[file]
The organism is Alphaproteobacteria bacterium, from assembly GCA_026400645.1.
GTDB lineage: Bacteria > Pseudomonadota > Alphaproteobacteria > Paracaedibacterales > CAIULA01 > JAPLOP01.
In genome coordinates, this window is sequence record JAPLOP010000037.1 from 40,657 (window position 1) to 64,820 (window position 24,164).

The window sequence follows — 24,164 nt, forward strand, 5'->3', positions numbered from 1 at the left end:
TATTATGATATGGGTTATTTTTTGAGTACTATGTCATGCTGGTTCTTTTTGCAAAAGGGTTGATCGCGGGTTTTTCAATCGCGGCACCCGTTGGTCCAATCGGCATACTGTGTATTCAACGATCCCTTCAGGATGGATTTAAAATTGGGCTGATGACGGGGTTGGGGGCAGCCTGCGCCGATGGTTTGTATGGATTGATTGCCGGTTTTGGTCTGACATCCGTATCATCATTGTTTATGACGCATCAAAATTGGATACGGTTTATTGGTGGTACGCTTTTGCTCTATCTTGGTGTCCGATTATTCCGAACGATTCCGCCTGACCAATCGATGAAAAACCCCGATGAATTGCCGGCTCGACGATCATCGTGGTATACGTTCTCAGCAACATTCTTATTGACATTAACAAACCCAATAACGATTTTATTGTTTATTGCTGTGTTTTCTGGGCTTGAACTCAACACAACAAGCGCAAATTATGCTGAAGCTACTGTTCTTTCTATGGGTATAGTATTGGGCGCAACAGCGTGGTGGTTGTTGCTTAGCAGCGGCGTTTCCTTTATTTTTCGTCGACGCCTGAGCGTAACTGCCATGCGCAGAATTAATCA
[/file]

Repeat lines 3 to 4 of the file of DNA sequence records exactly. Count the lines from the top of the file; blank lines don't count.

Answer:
In genome coordinates, this window is sequence record JAPLOP010000037.1 from 40,657 (window position 1) to 64,820 (window position 24,164).

The window sequence follows — 24,164 nt, forward strand, 5'->3', positions numbered from 1 at the left end: